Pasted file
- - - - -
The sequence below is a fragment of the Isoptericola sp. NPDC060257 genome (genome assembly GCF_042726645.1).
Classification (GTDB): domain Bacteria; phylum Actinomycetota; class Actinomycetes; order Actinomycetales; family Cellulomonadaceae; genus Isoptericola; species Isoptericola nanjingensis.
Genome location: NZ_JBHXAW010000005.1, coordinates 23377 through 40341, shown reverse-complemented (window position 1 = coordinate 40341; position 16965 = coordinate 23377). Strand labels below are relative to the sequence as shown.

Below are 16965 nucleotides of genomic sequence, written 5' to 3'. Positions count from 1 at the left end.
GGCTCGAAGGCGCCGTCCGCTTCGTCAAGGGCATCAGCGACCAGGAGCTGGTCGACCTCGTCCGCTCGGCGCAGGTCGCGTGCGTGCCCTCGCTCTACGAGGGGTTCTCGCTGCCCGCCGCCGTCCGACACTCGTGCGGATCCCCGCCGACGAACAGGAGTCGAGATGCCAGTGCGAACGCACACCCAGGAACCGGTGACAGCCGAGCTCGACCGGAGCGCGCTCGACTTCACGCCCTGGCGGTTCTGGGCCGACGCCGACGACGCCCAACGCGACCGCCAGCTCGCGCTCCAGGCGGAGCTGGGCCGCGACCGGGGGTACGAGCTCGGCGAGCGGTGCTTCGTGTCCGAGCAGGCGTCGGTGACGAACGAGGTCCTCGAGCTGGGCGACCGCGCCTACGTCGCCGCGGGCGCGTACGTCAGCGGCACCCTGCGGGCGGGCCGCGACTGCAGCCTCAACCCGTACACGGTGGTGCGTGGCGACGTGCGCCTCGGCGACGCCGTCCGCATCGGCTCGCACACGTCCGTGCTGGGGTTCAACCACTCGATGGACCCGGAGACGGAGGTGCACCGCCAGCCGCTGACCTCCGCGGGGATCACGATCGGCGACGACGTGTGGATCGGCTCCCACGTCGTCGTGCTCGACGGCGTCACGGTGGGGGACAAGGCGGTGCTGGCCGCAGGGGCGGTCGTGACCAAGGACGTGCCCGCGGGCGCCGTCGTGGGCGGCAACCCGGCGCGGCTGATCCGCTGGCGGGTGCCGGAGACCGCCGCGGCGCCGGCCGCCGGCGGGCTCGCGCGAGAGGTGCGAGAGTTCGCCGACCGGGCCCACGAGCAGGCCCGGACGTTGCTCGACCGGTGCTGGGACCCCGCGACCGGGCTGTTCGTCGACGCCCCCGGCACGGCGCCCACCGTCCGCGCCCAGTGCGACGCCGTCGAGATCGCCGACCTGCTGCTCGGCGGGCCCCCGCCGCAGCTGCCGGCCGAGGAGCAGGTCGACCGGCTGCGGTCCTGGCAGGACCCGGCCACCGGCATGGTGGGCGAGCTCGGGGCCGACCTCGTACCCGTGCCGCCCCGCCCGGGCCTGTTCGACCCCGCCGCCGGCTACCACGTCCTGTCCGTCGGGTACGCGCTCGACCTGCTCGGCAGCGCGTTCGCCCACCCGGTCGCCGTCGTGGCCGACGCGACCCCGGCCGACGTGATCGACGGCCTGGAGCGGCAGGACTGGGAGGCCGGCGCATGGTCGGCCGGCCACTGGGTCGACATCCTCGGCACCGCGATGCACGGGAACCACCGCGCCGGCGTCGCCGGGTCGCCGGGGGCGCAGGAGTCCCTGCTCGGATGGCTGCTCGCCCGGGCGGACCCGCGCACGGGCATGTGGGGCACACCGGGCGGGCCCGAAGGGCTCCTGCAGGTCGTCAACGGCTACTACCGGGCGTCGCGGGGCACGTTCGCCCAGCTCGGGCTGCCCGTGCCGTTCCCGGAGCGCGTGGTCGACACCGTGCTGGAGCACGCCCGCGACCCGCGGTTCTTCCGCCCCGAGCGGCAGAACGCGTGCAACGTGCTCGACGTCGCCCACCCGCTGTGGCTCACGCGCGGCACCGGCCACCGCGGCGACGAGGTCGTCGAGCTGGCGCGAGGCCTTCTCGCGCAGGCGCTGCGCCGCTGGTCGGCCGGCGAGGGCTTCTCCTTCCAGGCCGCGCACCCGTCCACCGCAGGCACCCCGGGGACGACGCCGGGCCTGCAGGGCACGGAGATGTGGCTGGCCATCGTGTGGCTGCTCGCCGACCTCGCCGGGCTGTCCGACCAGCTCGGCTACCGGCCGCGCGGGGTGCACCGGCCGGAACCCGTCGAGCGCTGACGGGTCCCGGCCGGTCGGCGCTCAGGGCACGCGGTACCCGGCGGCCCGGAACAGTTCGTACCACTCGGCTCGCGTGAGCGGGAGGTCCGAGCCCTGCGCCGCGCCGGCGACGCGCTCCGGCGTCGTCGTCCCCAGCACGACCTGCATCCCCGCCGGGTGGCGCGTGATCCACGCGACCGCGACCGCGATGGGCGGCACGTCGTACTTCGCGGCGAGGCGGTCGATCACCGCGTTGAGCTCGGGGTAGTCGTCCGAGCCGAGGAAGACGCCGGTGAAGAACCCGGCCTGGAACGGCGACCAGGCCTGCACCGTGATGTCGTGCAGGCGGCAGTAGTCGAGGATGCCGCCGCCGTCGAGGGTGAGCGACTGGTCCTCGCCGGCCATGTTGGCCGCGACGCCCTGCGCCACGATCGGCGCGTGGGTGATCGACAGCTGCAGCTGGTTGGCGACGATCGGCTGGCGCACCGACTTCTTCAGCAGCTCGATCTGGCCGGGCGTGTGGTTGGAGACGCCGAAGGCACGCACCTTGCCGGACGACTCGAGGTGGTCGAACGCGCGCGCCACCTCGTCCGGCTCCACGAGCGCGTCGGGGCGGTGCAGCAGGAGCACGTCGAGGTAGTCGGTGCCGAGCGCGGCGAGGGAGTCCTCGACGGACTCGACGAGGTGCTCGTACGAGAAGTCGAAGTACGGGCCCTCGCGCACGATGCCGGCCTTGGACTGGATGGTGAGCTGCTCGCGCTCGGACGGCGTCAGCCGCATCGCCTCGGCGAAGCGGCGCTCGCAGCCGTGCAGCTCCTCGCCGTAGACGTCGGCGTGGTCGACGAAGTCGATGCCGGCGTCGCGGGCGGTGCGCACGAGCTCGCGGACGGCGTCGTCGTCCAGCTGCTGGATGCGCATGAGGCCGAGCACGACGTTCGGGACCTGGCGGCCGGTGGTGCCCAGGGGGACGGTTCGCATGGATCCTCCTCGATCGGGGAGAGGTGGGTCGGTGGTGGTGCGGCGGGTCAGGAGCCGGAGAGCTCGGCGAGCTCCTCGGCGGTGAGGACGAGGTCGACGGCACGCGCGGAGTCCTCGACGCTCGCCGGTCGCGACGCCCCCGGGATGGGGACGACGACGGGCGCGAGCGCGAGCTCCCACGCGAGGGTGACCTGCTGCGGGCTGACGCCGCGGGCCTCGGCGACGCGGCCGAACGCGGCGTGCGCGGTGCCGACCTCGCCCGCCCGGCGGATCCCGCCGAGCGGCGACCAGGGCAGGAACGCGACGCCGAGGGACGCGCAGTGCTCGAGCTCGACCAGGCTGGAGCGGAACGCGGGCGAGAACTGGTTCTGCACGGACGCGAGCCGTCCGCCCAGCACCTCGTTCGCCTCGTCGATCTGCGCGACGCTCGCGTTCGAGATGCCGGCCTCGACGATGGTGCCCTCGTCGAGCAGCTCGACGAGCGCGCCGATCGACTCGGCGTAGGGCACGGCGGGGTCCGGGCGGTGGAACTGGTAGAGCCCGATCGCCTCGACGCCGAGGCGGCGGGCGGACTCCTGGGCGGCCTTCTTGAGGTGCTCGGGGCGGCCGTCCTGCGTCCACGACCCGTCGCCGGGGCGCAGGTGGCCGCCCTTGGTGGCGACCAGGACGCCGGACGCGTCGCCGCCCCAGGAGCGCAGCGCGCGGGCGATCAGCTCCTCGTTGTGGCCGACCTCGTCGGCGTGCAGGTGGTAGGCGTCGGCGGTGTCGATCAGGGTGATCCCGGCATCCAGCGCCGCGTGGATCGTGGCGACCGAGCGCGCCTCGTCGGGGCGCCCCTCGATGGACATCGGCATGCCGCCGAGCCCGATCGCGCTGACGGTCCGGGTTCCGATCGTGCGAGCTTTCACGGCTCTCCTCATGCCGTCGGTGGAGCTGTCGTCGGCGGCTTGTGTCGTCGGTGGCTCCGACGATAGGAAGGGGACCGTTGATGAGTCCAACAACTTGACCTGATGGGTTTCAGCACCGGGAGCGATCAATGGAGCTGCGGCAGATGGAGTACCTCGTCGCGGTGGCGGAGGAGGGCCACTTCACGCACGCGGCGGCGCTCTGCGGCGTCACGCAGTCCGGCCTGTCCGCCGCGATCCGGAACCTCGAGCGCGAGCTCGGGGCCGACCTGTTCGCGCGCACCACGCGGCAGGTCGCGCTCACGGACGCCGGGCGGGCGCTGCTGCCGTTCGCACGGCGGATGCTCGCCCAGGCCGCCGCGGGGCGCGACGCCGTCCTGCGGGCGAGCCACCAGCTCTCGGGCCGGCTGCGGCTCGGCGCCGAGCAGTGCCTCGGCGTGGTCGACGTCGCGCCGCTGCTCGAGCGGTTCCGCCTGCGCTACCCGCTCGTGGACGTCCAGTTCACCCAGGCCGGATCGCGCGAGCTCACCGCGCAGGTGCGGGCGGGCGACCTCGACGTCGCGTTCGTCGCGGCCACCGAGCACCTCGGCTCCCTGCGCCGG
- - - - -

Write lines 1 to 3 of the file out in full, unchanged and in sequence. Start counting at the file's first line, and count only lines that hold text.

The sequence below is a fragment of the Isoptericola sp. NPDC060257 genome (genome assembly GCF_042726645.1).
Classification (GTDB): domain Bacteria; phylum Actinomycetota; class Actinomycetes; order Actinomycetales; family Cellulomonadaceae; genus Isoptericola; species Isoptericola nanjingensis.
Genome location: NZ_JBHXAW010000005.1, coordinates 23377 through 40341, shown reverse-complemented (window position 1 = coordinate 40341; position 16965 = coordinate 23377). Strand labels below are relative to the sequence as shown.